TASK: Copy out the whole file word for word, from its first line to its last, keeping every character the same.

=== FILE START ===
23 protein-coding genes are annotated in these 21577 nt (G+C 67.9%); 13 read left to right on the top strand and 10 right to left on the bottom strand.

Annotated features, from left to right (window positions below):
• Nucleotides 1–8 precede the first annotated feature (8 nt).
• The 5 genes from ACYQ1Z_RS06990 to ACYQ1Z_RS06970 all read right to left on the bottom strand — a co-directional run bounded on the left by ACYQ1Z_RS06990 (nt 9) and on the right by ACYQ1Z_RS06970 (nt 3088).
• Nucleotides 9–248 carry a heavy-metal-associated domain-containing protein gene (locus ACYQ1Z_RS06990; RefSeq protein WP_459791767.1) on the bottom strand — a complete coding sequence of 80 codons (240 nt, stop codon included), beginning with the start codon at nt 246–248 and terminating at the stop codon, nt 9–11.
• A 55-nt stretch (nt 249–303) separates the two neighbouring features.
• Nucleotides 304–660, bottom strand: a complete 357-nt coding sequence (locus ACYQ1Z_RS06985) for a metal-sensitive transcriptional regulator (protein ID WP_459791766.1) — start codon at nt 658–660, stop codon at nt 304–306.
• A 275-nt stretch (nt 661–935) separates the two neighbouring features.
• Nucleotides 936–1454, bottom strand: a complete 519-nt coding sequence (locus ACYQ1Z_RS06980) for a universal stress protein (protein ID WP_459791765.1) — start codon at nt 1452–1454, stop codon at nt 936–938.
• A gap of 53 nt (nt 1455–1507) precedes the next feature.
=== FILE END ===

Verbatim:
23 protein-coding genes are annotated in these 21577 nt (G+C 67.9%); 13 read left to right on the top strand and 10 right to left on the bottom strand.

Annotated features, from left to right (window positions below):
• Nucleotides 1–8 precede the first annotated feature (8 nt).
• The 5 genes from ACYQ1Z_RS06990 to ACYQ1Z_RS06970 all read right to left on the bottom strand — a co-directional run bounded on the left by ACYQ1Z_RS06990 (nt 9) and on the right by ACYQ1Z_RS06970 (nt 3088).
• Nucleotides 9–248 carry a heavy-metal-associated domain-containing protein gene (locus ACYQ1Z_RS06990; RefSeq protein WP_459791767.1) on the bottom strand — a complete coding sequence of 80 codons (240 nt, stop codon included), beginning with the start codon at nt 246–248 and terminating at the stop codon, nt 9–11.
• A 55-nt stretch (nt 249–303) separates the two neighbouring features.
• Nucleotides 304–660, bottom strand: a complete 357-nt coding sequence (locus ACYQ1Z_RS06985) for a metal-sensitive transcriptional regulator (protein ID WP_459791766.1) — start codon at nt 658–660, stop codon at nt 304–306.
• A 275-nt stretch (nt 661–935) separates the two neighbouring features.
• Nucleotides 936–1454, bottom strand: a complete 519-nt coding sequence (locus ACYQ1Z_RS06980) for a universal stress protein (protein ID WP_459791765.1) — start codon at nt 1452–1454, stop codon at nt 936–938.
• A gap of 53 nt (nt 1455–1507) precedes the next feature.